My Olympic Moment

My best friend nudged me.  “You’re being called up.”

It was summer 1989 and the End of Year Assembly.  I was twelve (and a half) years old and had won the School Sports Award.  My first taste of proper, full-on, heart-thumping pride.  Especially as I’d beaten all the boys.  Everyone knew it was the best award to win; they even saved it ‘til last, to keep the suspense.

Even better, Ian Taylor, the Great Britain hockey goalkeeper had presented me with the award. Meeting an international athlete is one thing, but Ian Taylor was an Olympic gold medallist.  He’d brought his medal with him, a gleaming golden disc, with red, blue and orange ribbon, nestled in a beautiful box.

1988-summer-olympics-gold-medal

1988 Seoul Olympic Gold Medal, courtesy of http://blog.americanheritage1.com

We’d been instructed that we could look, but not touch.  Collecting my award, I’d lingered as I tried to commit it to memory.

An. Olympic. Gold. Medal. Just there on the table. On the stage. In the school hall.

The Seoul Olympics had taken place the previous summer and I’d been glued to the television with my dad; jumping up and down, screaming and cheering as the full time whistle was blown and the men in red shirts, wielding sticks and massive grins became Olympic champions.

I’d watched the Union Jack raised as ‘God Save the Queen’ was belted out around the South Korean stadium and at that moment, miles away in a living room in the midlands, I understood the inexplicable power of sport.

It was the year that Florence Griffith Joyner (Flo Jo) and Ben Johnson demolished their sprint opposition and the world had – temporarily at least* – marvelled at their power, speed and dominance. Magic moments that I wanted a piece of.

“We have another small presentation to make.  Joanne, will you come up to the stage please.”

I unhooked my legs from underneath me, and stood up, shaking.  I had pins and needles in my left foot. Teachers and parents flanked the walls – there was Standing Room Only at the back of the hall.  I could feel the eyes of the school watching me. What if I tripped?  God, please don’t trip.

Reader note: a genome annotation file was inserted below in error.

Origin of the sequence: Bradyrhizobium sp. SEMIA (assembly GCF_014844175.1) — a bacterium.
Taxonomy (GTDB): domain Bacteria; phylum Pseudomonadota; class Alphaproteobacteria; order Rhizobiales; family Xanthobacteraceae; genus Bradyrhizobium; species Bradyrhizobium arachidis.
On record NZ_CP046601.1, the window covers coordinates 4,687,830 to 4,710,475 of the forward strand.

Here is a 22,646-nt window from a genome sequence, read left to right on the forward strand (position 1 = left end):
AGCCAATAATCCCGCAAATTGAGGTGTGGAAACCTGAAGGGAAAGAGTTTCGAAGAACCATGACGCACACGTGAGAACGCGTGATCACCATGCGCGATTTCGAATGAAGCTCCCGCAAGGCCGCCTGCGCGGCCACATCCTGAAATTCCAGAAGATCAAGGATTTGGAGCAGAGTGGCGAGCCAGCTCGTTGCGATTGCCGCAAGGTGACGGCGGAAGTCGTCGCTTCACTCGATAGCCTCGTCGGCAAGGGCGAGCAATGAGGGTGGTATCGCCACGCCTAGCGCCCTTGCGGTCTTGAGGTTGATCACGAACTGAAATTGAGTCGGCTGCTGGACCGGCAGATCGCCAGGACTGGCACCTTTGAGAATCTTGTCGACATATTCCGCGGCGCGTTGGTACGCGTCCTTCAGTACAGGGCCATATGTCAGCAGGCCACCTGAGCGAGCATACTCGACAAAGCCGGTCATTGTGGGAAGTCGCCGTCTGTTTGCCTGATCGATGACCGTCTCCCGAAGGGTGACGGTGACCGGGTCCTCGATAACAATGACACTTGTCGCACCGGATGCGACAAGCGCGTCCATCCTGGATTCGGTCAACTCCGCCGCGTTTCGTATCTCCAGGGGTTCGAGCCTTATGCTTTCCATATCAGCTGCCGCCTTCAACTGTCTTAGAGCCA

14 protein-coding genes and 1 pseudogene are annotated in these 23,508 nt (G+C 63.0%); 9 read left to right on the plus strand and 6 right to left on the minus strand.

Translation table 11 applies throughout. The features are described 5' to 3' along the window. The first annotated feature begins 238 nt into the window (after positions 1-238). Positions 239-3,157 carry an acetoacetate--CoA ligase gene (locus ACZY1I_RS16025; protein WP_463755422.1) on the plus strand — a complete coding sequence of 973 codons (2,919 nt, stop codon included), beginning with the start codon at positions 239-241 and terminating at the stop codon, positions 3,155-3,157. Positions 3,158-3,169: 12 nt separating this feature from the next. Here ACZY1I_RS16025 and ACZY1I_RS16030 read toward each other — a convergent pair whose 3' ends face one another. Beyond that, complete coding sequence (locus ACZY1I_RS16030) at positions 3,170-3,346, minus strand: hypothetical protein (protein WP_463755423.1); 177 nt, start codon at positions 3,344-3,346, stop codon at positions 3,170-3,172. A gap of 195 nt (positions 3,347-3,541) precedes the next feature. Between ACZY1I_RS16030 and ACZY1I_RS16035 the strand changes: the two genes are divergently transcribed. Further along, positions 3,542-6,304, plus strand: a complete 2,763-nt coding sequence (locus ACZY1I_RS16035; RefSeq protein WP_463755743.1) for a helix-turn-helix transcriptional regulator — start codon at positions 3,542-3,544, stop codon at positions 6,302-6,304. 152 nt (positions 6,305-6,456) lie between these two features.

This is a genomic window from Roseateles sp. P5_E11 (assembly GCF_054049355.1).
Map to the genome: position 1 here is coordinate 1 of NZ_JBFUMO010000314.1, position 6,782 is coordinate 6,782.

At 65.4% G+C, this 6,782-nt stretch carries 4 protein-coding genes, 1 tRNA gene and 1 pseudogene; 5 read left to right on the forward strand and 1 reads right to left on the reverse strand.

As I made it to the front, the headmaster, Mr Harradine, ushered me up the steps.  He was the best headteacher. Ever.  Even the naughty kids loved him.  He was short and a little bit round, with bright white hair and an endless smile.  We called him Dungeon Master after the wizard with the gentle voice in the cult cartoon, Dungeons and Dragons.  An honour indeed.

My heart was pounding so hard I could swear the whole school could hear.  My palms were sticky and my mouth was dry.

By now the gold medal was no longer secured safely in the presentation box, but shone in the sunlight, as it swung heavily from its rainbow ribbon in my Olympic hero’s hands.

And then, as I reached the centre of the stage, he leant forward and put his pot of gold around my neck.  Oh. My. God.  An Olympic Gold Medal. The medal that nobody was allowed to touch, but I, unbelievably, was allowed to wear.

And then – it gets better – he leant down, so only I could hear, and whispered that one day I could win one too.

One day.

***

I never did win an Olympic gold medal.  I never got to compete at an Olympic Games, but I had fun trying and that small gesture by one of my first sporting heroes sparked something in me that shaped my whole life.

Through athletics, I got to wear a GB vest and experienced the privilege of singing the National Anthem from the top of a championship podium.  I experienced extremes of emotion – true elation and agonising heartbreak.  I learnt that there’s always more you can give, both physically and emotionally. Even when you think you can give no more.

I learnt the values of team work, hard work, discipline and determination, as well as how to win and, most importantly, how to lose. Life skills that cannot be taught, but can only be understood through experience.

Small deeds can have massive consequences. Thank you Mr Taylor. Here’s hoping the heroes from this year’s Games will be equally inspirational.

European Under 23 4x400m Champions (1997). With Vicki Jamison, Jeina Mitchell (I'm the one peering over her shoulder!) and Alison Curbishley

European Under 23 4x400m Champions (1997). With Vicki Jamison, Jeina Mitchell (I’m the one peering over her shoulder!) and Alison Curbishley

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Notes

* Days after his victory, Ben Johnson was found guilty of using the anabolic steroid Stanozol and was sent home from the Games in disgrace. Whilst rumours around Flo-Jo’s performances and use of steroids were rife, she never tested positive. She died at the age of 38.

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One response to “My Olympic Moment

  1. Pingback: TOP 10 ALL-TIME MOST OLYMPIC GOLD MEDALS « Google Sports News·

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